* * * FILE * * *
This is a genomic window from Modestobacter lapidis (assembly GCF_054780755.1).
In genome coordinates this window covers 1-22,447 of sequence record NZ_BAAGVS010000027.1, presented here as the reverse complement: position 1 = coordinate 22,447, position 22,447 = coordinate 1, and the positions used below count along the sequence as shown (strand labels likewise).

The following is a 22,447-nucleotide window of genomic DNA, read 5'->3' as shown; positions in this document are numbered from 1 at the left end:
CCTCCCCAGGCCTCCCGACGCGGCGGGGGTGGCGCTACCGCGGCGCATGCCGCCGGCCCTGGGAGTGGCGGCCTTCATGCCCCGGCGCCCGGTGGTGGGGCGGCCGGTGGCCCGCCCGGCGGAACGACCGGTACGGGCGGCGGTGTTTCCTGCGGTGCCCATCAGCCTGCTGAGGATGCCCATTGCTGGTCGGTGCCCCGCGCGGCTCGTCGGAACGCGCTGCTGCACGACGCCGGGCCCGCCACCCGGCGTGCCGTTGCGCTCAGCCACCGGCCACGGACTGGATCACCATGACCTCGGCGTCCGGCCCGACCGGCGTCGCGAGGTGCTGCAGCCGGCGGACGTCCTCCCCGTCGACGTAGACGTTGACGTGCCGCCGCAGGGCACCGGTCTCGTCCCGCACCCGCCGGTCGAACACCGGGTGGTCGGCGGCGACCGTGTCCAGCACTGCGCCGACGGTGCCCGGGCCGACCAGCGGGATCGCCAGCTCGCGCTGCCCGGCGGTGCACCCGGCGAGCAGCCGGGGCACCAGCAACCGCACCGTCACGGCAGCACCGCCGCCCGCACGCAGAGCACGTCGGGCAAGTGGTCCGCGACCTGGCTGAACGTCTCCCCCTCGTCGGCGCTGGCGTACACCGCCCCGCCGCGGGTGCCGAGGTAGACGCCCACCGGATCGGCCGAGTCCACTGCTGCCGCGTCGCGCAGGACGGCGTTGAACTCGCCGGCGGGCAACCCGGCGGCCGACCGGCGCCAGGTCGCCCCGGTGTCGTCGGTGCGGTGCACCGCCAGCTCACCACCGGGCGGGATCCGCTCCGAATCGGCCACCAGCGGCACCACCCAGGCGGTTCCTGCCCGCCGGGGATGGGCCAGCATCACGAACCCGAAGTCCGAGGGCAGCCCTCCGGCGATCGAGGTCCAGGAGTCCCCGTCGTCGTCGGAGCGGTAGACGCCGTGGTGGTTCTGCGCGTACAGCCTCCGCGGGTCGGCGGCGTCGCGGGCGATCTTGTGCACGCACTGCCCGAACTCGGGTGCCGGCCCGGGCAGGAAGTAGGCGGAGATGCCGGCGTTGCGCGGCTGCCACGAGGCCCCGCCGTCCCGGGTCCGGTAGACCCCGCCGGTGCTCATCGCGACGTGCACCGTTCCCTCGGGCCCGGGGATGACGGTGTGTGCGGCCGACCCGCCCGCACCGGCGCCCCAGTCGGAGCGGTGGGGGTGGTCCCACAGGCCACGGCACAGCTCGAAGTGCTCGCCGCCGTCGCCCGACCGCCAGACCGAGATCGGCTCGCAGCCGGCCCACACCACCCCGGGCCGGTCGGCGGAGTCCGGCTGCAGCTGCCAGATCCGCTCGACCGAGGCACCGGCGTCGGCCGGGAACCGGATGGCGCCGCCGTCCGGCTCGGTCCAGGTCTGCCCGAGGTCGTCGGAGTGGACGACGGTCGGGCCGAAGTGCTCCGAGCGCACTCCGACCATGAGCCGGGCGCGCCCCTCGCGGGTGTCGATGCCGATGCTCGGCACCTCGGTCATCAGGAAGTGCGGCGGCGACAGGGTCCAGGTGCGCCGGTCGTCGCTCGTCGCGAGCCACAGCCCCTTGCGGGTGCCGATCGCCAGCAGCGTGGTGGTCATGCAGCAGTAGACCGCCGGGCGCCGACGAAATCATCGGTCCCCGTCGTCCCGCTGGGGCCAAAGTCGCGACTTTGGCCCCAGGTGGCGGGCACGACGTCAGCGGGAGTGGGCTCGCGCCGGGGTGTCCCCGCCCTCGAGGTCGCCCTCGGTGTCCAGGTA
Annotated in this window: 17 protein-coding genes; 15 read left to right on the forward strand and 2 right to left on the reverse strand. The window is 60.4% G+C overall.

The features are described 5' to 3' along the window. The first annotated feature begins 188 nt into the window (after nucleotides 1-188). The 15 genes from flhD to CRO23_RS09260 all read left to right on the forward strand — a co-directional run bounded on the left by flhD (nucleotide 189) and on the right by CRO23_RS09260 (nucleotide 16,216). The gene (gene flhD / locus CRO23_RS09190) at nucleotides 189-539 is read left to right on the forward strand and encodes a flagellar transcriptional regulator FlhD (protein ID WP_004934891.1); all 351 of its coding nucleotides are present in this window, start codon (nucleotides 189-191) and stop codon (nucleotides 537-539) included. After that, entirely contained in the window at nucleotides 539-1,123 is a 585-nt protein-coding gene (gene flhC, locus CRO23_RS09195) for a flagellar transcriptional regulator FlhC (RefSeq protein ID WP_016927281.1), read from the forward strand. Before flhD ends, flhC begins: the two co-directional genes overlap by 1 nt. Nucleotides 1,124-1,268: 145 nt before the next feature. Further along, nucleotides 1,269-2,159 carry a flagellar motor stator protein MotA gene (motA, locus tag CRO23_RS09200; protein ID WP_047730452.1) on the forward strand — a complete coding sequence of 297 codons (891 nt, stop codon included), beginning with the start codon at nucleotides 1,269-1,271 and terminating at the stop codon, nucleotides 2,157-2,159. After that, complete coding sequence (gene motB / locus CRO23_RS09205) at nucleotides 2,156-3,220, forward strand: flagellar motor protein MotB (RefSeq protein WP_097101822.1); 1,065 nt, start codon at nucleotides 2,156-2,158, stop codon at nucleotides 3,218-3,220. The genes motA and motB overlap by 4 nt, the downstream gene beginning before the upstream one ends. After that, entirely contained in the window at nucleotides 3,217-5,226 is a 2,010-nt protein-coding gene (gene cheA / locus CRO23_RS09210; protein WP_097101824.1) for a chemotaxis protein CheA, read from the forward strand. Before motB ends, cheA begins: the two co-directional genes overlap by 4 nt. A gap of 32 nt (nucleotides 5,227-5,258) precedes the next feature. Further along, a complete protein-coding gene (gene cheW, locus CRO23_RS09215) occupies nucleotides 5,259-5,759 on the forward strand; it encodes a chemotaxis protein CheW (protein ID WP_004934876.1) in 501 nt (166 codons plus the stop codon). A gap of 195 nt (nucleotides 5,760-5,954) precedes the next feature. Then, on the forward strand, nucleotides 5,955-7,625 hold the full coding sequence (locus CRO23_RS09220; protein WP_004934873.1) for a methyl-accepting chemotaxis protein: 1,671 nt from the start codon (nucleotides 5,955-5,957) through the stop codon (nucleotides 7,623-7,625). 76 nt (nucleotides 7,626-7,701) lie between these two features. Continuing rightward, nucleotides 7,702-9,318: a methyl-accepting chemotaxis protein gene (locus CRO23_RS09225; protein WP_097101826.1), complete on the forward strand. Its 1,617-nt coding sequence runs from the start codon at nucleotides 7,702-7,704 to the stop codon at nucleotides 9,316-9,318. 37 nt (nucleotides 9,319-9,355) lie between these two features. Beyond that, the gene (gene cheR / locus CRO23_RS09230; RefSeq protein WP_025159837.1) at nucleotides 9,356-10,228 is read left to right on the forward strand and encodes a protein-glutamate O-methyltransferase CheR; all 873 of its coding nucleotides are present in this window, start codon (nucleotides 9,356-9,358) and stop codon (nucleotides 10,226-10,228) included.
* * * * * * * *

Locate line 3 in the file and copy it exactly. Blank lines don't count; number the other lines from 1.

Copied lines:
The following is a 22,447-nucleotide window of genomic DNA, read 5'->3' as shown; positions in this document are numbered from 1 at the left end: